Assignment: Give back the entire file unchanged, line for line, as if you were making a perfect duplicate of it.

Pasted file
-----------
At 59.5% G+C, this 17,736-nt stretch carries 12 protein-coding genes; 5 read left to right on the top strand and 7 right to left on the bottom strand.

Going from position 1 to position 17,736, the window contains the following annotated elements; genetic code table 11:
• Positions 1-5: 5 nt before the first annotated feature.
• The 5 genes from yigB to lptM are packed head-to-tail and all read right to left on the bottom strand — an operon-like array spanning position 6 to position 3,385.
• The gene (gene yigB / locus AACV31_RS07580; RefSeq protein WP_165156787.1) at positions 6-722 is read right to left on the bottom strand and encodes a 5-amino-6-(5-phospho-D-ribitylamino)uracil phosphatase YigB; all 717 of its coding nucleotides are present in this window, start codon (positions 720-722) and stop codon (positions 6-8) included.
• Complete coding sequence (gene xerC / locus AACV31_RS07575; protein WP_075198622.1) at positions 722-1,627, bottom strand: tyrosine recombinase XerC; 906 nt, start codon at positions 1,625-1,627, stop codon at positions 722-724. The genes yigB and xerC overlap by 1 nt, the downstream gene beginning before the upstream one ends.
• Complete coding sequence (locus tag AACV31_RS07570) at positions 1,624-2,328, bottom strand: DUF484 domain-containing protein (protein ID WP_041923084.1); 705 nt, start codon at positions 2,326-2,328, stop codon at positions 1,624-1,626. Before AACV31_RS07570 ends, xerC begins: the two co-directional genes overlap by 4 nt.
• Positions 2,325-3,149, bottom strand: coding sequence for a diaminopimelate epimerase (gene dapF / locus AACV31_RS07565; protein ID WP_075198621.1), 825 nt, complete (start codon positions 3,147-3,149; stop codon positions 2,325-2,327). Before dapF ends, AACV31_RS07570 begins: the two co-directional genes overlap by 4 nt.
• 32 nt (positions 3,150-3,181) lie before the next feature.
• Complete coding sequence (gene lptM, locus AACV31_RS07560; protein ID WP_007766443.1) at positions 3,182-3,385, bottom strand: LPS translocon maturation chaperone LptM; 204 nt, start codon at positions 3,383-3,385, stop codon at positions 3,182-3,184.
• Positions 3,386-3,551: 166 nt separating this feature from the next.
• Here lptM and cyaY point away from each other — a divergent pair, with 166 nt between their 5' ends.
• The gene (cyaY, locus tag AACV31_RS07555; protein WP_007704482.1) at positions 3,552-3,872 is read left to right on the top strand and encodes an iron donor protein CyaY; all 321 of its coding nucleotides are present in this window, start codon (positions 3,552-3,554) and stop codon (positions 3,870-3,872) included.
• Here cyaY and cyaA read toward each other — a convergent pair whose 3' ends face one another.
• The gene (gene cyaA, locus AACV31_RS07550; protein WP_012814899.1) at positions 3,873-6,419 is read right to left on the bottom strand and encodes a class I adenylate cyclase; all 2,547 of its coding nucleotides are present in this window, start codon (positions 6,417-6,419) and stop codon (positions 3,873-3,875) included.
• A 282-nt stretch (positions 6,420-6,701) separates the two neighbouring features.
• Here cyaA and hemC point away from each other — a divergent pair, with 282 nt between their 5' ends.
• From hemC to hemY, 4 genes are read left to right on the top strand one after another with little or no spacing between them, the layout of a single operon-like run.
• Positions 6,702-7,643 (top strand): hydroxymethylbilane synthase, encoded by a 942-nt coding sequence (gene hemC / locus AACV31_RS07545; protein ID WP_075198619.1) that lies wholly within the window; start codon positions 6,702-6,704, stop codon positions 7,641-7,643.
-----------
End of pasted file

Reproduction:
At 59.5% G+C, this 17,736-nt stretch carries 12 protein-coding genes; 5 read left to right on the top strand and 7 right to left on the bottom strand.

Going from position 1 to position 17,736, the window contains the following annotated elements; genetic code table 11:
• Positions 1-5: 5 nt before the first annotated feature.
• The 5 genes from yigB to lptM are packed head-to-tail and all read right to left on the bottom strand — an operon-like array spanning position 6 to position 3,385.
• The gene (gene yigB / locus AACV31_RS07580; RefSeq protein WP_165156787.1) at positions 6-722 is read right to left on the bottom strand and encodes a 5-amino-6-(5-phospho-D-ribitylamino)uracil phosphatase YigB; all 717 of its coding nucleotides are present in this window, start codon (positions 720-722) and stop codon (positions 6-8) included.
• Complete coding sequence (gene xerC / locus AACV31_RS07575; protein WP_075198622.1) at positions 722-1,627, bottom strand: tyrosine recombinase XerC; 906 nt, start codon at positions 1,625-1,627, stop codon at positions 722-724. The genes yigB and xerC overlap by 1 nt, the downstream gene beginning before the upstream one ends.
• Complete coding sequence (locus tag AACV31_RS07570) at positions 1,624-2,328, bottom strand: DUF484 domain-containing protein (protein ID WP_041923084.1); 705 nt, start codon at positions 2,326-2,328, stop codon at positions 1,624-1,626. Before AACV31_RS07570 ends, xerC begins: the two co-directional genes overlap by 4 nt.
• Positions 2,325-3,149, bottom strand: coding sequence for a diaminopimelate epimerase (gene dapF / locus AACV31_RS07565; protein ID WP_075198621.1), 825 nt, complete (start codon positions 3,147-3,149; stop codon positions 2,325-2,327). Before dapF ends, AACV31_RS07570 begins: the two co-directional genes overlap by 4 nt.
• 32 nt (positions 3,150-3,181) lie before the next feature.
• Complete coding sequence (gene lptM, locus AACV31_RS07560; protein ID WP_007766443.1) at positions 3,182-3,385, bottom strand: LPS translocon maturation chaperone LptM; 204 nt, start codon at positions 3,383-3,385, stop codon at positions 3,182-3,184.
• Positions 3,386-3,551: 166 nt separating this feature from the next.
• Here lptM and cyaY point away from each other — a divergent pair, with 166 nt between their 5' ends.
• The gene (cyaY, locus tag AACV31_RS07555; protein WP_007704482.1) at positions 3,552-3,872 is read left to right on the top strand and encodes an iron donor protein CyaY; all 321 of its coding nucleotides are present in this window, start codon (positions 3,552-3,554) and stop codon (positions 3,870-3,872) included.
• Here cyaY and cyaA read toward each other — a convergent pair whose 3' ends face one another.
• The gene (gene cyaA, locus AACV31_RS07550; protein WP_012814899.1) at positions 3,873-6,419 is read right to left on the bottom strand and encodes a class I adenylate cyclase; all 2,547 of its coding nucleotides are present in this window, start codon (positions 6,417-6,419) and stop codon (positions 3,873-3,875) included.
• A 282-nt stretch (positions 6,420-6,701) separates the two neighbouring features.
• Here cyaA and hemC point away from each other — a divergent pair, with 282 nt between their 5' ends.
• From hemC to hemY, 4 genes are read left to right on the top strand one after another with little or no spacing between them, the layout of a single operon-like run.
• Positions 6,702-7,643 (top strand): hydroxymethylbilane synthase, encoded by a 942-nt coding sequence (gene hemC / locus AACV31_RS07545; protein ID WP_075198619.1) that lies wholly within the window; start codon positions 6,702-6,704, stop codon positions 7,641-7,643.